You may think the Kia Picanto is the car most likely to be driven by your granny, and you’d be right. But now the manufacturer is looking to ditch that image and target a younger age group with its suitably spiced-up city car.
Designed to attract youthful buyers, the refreshed model teams sporty looks with a more focused driving style to woo young professionals to part with their cash. But are the tweaks enough?
Well, there’s no doubt Kia has worked hard to liven things up. There’s an extended ‘tiger nose’ grille, the likes of which we’ve seen spread across the maker’s range, smart LED driving lights, and a large air intake at the front.
Double wheel arches add some flair at the sides, while a ‘shark’ antenna — which initially made an appearance on BMWs — has filtered down to the city car segment for the first time.
What’s more, for added sportiness, the GT-Line specification gets some random red trim — because nothing says sporty like added red inserts — and a twin-tipped exhaust.
Kia even went as far as describing the new design as ‘sexy’ in its launch presentation. Perhaps our definition of sexy is slightly at odds with Kia’s, but we get what it’s trying to achieve. Sort of.
The third-generation Picanto has a huge weight on its shoulders to perform. As it’s predominantly bought as a second car by more mature buyers, Kia thinks the new tech — such as wireless charging for your mobile, parking camera, and Apple CarPlay — will tempt younger, first-time car buyers into dealers.
At just 3.6m (the same as its predecessor), Kia has managed to eke out a little more cabin space by increasing the wheelbase and reducing the front overhang, but you’re still going to wish your legs were foldable if you’re sat in the back.
Up front, you’ll sit shoulder to shoulder with your passenger, but there’s ample leg room and the driving position’s comfortable. Autonomous emergency braking — which warns then stops you if it senses a crash — as well as a smart torque vectoring system that improves handling by braking individual wheels, are also available.
It’s behind the wheel where the Picanto will divide opinion. Older buyers looking for a relaxed and comfortable ride will notice the improved suspension and capable way it deals with nasty, pot-holed road surfaces.
However, the sprightly engines, quicker turn in, and faster steering may make them feel a little too hurried behind the wheel. It’s these very characters that Kia is hoping younger buyers will appreciate.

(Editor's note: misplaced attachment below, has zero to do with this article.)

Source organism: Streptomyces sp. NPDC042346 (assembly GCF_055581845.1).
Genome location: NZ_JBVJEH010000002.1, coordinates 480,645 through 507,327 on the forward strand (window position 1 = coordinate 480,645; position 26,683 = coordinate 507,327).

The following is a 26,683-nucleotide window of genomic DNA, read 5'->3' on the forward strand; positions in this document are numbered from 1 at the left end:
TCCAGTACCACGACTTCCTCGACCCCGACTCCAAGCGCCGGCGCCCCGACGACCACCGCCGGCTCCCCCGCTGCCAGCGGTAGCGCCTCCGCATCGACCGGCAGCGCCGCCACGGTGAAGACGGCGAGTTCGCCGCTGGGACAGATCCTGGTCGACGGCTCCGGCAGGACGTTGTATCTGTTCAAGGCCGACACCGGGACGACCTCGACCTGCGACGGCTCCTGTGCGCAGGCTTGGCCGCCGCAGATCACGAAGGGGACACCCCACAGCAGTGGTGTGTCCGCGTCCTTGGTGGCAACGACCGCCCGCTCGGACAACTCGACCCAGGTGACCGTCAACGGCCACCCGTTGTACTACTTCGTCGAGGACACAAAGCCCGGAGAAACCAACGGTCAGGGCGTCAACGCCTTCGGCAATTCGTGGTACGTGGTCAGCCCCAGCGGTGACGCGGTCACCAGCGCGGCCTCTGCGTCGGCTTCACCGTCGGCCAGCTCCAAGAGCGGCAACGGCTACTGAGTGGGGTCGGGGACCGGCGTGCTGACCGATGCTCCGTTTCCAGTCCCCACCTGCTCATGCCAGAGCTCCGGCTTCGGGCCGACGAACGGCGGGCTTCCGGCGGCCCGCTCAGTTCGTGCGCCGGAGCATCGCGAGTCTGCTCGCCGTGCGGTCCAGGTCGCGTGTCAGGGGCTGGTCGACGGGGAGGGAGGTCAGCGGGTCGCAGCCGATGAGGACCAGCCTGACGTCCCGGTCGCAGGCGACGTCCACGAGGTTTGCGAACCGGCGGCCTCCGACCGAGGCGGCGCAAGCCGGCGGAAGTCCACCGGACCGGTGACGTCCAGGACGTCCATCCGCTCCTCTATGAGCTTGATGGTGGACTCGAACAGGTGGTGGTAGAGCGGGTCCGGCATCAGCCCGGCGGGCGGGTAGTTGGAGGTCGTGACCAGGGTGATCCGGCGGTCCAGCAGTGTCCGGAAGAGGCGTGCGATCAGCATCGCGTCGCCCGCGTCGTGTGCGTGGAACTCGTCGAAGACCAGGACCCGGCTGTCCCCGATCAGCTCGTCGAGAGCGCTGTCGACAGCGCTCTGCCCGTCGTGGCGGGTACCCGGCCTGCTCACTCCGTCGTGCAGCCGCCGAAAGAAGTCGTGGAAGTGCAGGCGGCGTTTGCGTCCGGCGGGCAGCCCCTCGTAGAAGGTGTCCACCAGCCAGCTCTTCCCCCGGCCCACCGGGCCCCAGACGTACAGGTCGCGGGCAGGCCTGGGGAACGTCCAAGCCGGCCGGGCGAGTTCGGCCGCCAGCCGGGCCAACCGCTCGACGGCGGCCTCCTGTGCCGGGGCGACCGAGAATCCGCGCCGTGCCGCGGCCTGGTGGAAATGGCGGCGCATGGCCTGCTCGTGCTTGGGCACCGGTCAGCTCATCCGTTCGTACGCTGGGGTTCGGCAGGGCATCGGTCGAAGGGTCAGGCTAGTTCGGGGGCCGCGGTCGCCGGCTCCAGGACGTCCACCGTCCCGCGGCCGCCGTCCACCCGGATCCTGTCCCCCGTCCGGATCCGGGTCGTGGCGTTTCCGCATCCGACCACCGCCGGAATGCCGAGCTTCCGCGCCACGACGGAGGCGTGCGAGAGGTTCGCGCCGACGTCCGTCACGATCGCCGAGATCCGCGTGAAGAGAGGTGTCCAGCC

The juxtaposition of characteristics is a trait of a car designed for a global market, where different markets want different things.
In Ireland, you may be more likely to find a Picanto in the cafe car park, but in southern Europe it’ll be left abandoned outside nightclubs while its owners party the night away.
Overall, there’s a noticeable improvement in both ride and handling, largely thanks to reduced weight and stiffer body, but whether that’s suitable for you will depend on your driving style.
As this was an early test of a left-hand-drive model, sadly there were few details as to what options will feature on Irish models. Kia says each market is given a menu to pick from and that countries are currently working on refining what they’ll take. We do know that this will follow the conventional Kia strategy of 1, 2, and 3 levels of specification and that the GT-Line, driven here, will slot between 2 and 3.
In the GT-Line model we tried at the Spanish launch, a 7in media screen, wireless charging for mobiles, Android Auto, and Apple CarPlay all featured.
There was a heated steering wheel, seats, climate control, and electric windows and mirrors.
Buyers will have to wait a few weeks to find out exactly what’s on offer in Ireland, though.
Kia believes buyers will be largely female, describing them as ‘urban and dynamic’. Typically, the Picanto is used for commuting and will be sold mostly as second cars.
AT A GLANCE
Kia Picanto GT-Line
£13,000 (no prices for Ireland)
107mph 0-60mph: 12 seconds